In "Road House" (citywide Friday), 1989's comic high point so far, Patrick Swayze plays Dalton, a man at the Zen peak of his profession. In the world of power drinkers, Dalton's single, ringing name is legendary. He's a numero uno "cooler," a saloon bouncer.
He's also a graduate in philosophy from NYU, a fan of the novels of Jim Harrison, the owner of a 560 Mercedes-Benz and a man with a whole lotta pain behind those steely eyes.
In a trade heavy with built-in hazards, Dalton travels with a medical road map of his injuries: the precise placement of the steel pins, cross-hatched scars and undetonated land mines he has picked up.
Called in to shape up the Double Deuce, a decrepit Missouri roadhouse, Dalton already suffers from a nasty knife slash, which lands him at the town's emergency hospital. Shirtless, he poses, arm up behind his head, so that the audience can't help but notice his resemblance, torso-wise, to Michelangelo's David. Also, so this beautiful, sensitive doctor (Kelly Lynch) can close the wound with her medical staple gun. He may need a local anesthetic, she warns. "Pain don't hurt," he reassures her confidently.
Not the way stupidity does. And the crushing assault that "Road House" delivers to fun at the movies is enough to send you crawling out of the theater on hands and knees, bloody and bowed.
First, there is the dreadful compendium script by David Lee Henry and Hilary Henkin, who already has Whoopi Goldberg's "Fatal Beauty" and "Lost Angels" on her rap sheet. In this story of consummate evil (sleekly villainous town boss Ben Gazzara) pitted against blow-dried, Tefloned good, the dialogue wavers from countrified quaint to hyper-macho, without a single believable moment on its way. It's a screenplay with a dozen antecedents, from the hallowed Western to martial-arts sagas to those '50s movies where one man with his shirt off wreaks havoc in a steamy Southern town. The writers have added a soupcon of Stallone, a pinch of Chuck Norris and a few "Mississippi Burning" fire-bombings for effect.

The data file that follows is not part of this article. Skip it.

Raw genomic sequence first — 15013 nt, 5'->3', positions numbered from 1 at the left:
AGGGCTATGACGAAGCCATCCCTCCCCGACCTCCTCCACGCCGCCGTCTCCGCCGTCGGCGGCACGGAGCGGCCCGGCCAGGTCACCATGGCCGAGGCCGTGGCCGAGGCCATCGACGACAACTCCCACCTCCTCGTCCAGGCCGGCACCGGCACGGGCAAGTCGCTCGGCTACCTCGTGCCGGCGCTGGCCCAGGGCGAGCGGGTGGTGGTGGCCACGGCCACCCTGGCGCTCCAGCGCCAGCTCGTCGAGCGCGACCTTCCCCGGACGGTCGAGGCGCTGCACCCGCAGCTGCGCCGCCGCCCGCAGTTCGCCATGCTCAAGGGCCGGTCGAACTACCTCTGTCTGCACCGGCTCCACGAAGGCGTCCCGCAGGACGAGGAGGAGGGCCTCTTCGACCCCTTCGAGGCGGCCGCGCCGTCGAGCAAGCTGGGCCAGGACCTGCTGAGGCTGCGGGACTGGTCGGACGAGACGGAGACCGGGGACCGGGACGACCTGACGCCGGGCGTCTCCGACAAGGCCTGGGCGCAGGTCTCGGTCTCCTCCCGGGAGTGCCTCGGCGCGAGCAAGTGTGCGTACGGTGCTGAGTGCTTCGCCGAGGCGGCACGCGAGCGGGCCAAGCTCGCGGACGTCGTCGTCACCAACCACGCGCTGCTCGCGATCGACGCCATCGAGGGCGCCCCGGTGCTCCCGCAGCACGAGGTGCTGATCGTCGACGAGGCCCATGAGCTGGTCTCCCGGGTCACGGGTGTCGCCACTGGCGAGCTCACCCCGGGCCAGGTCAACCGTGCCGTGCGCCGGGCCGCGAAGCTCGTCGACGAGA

Most to be pitied among the actors is Sam Elliott, playing Dalton's grizzled best friend and mentor. Elliott is a man of genuine authority, lending his wry and indelible presence to goings-on that are simply not in his league. Swayze genuinely doesn't seem to know the trouble he is in, and Gazzara is too busy smirking at his own villainy. Besides, he is allowed to sing .
Then there's the thudding direction by Rowdy Herrington, known previously as the writer-director of "Jack's Back." Melodramatic at best, Herrington is in his element in fight scenes, and out of it the rest of the time. At first that doesn't much matter, since two-thirds of "Road House" is fights or explosions, or men howling, "Waaallll, (blank) you," at one another. "Road House" probably has more (blanks), pound for pound, less inventively employed, than "Platoon."
But it's supposed to have more delicate moments, too, as the doctor shows up at Dalton's place for staple inventory and to murmur admiringly, "You live some kinda life, Dalton . . . ." Here, a light touch might have helped, a sense of humor, a bit of irony. Nada.
Obviously, the hope is that the presence of Swayze will bring the "Dirty Dancing" crowd running. Unfortunately, these film makers, including producer Joel Silver, have no clue what made "Dirty Dancing" the hit that it was; they seem to believe it was the dirty half. Consequently, if they slavishly copy the lighting and even the setting from the first Swayze hit, and this time have Swayze and the lady in question fill in the gaps that "Dirty Dancing" left to our imagination, it would presumably be enough to send audiences into a ticket-buying frenzy.
Wrong, wrong, wrong.
Fourteen-year-olds could have told them that. It wasn't sex that "Dirty Dancing" delivered, it was romance. But in deep "Road House" country, with (blank) on everyone's lips, (it's MPAA-rated R for language and violence) and the undefined made crassly visible, there isn't a whiff of romance anywhere, any more than there's a single jot of common sense.